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Why lower energy costs don’t trickle down in Pakistan

A Senior Power System Analyst working with Lahore Electric Supply Company (LESCO) says, the benefit of lower energy prices in the international markets will not trickle down to the end consumer in Pakistan because of the political economy surrounding the power sector in Pakistan. Capacity payments and in-house power generation by a majority of SMEs combine to squeeze the state's fiscal space.

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As energy prices hit new lows in international markets – due to plummeting global demand owing to the Coronavirus – business dynamics in Pakistan have already started shifting. The current crude oil price of USD $21.04 was last seen 10 years ago, in April 2010. The price stood at USD $32.20 last month, with its peak of US$ 86.29 last seen in October 2018.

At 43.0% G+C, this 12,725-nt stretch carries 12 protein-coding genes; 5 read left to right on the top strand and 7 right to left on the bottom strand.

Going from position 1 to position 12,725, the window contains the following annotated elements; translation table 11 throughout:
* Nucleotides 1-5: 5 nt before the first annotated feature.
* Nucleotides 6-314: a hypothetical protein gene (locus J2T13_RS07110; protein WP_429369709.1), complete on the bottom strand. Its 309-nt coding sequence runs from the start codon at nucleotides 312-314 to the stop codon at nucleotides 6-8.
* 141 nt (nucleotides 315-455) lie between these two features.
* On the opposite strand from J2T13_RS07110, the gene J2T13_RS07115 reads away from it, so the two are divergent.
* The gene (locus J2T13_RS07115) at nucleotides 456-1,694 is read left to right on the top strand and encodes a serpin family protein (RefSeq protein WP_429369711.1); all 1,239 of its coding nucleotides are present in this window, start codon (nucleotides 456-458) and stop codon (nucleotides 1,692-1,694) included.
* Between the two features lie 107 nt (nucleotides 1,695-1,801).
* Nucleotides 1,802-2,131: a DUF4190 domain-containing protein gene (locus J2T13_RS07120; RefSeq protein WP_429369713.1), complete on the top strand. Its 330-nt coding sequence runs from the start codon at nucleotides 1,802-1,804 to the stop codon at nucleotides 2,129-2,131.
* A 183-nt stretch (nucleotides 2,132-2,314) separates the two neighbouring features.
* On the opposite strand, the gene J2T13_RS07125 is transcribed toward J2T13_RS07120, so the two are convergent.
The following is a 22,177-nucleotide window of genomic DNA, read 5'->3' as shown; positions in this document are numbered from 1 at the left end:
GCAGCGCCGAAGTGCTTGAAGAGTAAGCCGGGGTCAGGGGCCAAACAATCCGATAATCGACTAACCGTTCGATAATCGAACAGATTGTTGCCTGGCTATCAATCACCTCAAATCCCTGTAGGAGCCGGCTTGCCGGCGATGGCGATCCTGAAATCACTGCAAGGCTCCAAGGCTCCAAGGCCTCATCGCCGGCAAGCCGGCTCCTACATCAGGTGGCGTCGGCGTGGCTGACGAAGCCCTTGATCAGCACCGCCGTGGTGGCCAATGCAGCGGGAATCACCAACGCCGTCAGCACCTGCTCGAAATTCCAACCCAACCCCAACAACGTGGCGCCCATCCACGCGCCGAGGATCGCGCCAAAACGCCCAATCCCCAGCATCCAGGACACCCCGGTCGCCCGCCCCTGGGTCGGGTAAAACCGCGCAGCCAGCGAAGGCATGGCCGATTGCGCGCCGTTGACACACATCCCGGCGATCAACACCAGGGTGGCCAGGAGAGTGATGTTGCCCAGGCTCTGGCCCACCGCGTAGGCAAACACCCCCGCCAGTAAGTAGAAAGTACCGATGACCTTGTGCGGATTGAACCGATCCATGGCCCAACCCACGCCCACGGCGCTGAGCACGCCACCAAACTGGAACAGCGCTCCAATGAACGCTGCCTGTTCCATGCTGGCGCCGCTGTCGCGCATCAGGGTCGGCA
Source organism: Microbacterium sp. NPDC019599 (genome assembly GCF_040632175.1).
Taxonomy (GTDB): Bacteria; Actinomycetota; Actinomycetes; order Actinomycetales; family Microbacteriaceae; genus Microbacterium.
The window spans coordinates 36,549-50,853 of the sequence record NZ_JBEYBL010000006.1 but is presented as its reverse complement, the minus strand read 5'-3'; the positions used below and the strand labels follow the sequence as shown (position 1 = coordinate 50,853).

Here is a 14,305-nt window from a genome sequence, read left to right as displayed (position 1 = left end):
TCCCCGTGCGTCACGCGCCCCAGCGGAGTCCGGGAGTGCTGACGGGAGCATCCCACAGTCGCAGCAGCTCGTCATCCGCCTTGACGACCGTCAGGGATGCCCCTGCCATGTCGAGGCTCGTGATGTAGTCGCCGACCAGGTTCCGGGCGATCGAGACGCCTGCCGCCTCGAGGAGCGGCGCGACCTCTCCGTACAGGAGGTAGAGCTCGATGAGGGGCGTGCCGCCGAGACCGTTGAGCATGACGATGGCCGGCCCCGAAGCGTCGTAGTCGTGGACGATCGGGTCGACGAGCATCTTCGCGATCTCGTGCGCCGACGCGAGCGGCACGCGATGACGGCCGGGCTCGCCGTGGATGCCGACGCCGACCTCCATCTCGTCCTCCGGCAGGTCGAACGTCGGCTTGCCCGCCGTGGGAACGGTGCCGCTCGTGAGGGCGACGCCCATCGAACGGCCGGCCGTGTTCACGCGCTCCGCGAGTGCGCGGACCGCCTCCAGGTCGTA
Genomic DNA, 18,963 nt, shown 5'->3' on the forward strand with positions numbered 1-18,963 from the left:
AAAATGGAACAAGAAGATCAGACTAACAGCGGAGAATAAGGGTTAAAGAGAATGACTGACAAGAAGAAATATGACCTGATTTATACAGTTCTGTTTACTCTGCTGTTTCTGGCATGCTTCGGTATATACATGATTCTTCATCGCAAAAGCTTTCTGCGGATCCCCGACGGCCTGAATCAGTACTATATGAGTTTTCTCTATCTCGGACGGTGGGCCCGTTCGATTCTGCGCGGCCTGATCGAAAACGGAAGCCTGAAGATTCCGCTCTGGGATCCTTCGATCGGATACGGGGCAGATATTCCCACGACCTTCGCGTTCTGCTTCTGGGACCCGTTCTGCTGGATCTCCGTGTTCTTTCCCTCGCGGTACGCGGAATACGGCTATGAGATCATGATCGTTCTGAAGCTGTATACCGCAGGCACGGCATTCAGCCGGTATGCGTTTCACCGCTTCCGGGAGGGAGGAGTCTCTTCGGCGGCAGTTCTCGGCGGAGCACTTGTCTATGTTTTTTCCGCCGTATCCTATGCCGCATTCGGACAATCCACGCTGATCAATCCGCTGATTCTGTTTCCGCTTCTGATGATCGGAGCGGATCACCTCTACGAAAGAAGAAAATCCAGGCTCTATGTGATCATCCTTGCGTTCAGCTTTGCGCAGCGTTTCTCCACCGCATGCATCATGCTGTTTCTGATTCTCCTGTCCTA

This is a change of -34.65% from last month and -75.61% from the peak of October 2018. If the oil prices in the international markets remain around $ 30-40 per barrel, Pakistan will approximately save around $ 4-5 billion precious foreign exchange per annum, providing much-needed breathing space to the Current Account Deficit (CAD). Whether Pakistan, being a net energy importing economy, will attain any benefit from this or not is a question that remains unanswered.